The Special Inspector General for Afghanistan Reconstruction (SIGAR) has some more bad news for U.S. taxpayers: The $7.6 billion the United States has spent on its counternarcotic efforts in Afghanistan has done little to reduce poppy production.

In fact, quite the opposite has happened because in 2013, the cultivation levels of poppy in Afghanistan hit an all-time high.

In a letter to top U.S. officials, John Sopko explains what's going on:

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The Two-Way
3:22 pm
Tue October 21, 2014

UPDATED: After Controversy, Toys R Us Pulls 'Breaking Bad' Action Figures

Bryan Cranston (left) starred as chemistry teacher turned meth dealer Walter White, and Aaron Paul played former student and drug-dealing co-conspirator Jesse Pinkman in AMC's Breaking Bad.
Ben Leuner AMC

Originally published on Tue October 21, 2014 7:45 pm

Update at 7:27 p.m. ET. Toys R Us Pulls Dolls:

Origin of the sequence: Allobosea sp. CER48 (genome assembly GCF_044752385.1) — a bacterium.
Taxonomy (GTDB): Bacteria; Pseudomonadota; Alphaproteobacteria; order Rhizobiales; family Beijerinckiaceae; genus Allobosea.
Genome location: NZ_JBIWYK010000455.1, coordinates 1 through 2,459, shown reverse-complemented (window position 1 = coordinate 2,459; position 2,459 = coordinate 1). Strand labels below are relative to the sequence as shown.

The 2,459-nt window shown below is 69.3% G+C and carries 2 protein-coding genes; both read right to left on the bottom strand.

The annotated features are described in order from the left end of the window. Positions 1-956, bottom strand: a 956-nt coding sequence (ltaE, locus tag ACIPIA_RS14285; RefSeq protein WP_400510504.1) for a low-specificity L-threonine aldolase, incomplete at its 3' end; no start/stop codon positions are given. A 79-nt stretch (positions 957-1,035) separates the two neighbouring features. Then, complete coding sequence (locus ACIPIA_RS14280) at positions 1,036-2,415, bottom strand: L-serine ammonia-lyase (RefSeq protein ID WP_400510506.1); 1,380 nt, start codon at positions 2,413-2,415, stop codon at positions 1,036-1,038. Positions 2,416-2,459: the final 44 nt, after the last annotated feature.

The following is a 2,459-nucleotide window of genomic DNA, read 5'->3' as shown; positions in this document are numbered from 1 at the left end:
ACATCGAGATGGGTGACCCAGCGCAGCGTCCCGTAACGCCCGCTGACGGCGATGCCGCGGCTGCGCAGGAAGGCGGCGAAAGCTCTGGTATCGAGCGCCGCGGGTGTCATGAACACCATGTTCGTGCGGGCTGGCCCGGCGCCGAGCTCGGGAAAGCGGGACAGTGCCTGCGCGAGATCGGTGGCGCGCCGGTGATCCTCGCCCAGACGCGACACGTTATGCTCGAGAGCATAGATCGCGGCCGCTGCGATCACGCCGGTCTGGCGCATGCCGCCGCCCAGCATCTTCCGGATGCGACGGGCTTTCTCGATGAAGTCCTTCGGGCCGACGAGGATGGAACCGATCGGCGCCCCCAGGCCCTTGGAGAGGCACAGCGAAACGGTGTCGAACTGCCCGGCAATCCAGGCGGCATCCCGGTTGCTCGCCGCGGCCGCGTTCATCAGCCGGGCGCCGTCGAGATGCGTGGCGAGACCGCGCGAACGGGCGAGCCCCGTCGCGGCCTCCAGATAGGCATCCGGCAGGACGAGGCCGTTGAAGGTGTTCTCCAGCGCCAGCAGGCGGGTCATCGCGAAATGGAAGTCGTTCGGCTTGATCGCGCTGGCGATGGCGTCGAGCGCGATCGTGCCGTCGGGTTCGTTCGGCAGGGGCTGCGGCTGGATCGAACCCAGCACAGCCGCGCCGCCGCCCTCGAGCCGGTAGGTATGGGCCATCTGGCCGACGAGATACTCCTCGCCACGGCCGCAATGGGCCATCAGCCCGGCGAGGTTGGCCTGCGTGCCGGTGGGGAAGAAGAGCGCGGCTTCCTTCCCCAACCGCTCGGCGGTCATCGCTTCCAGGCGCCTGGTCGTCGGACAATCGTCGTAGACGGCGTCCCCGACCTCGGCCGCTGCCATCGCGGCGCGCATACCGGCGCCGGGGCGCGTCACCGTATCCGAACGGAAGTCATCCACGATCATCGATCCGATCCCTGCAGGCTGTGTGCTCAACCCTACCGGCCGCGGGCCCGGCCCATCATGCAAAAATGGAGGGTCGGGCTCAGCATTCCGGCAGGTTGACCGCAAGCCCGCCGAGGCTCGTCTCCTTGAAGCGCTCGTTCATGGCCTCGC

After a controversy stirred by a Florida mom, Toys R Us is pulling a line of action figures based on the TV show Breaking Bad.

The AP reports that in a statement, the toy retailer said: "Let's just say, the action figures have taken an indefinite sabbatical."

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Shots - Health News
1:52 pm
Tue October 21, 2014

When The Economy Goes Down, Vasectomies Go Up

Did worries about financial stability get more men to say no to fatherhood?
iStockphoto

The number of men getting vasectomies spiked during the Great Recession, rising one-third from 2006 to 2010, a study finds.

In 2006, 3.9 percent of men said they had had a vasectomy; in 2010, 4.4 percent reported having the surgery. That means an additional 150,000 to 180,000 men per year had vasectomies in each year of the recession.

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The Two-Way
1:38 pm
Tue October 21, 2014

American Freed After Months Of Detention In North Korea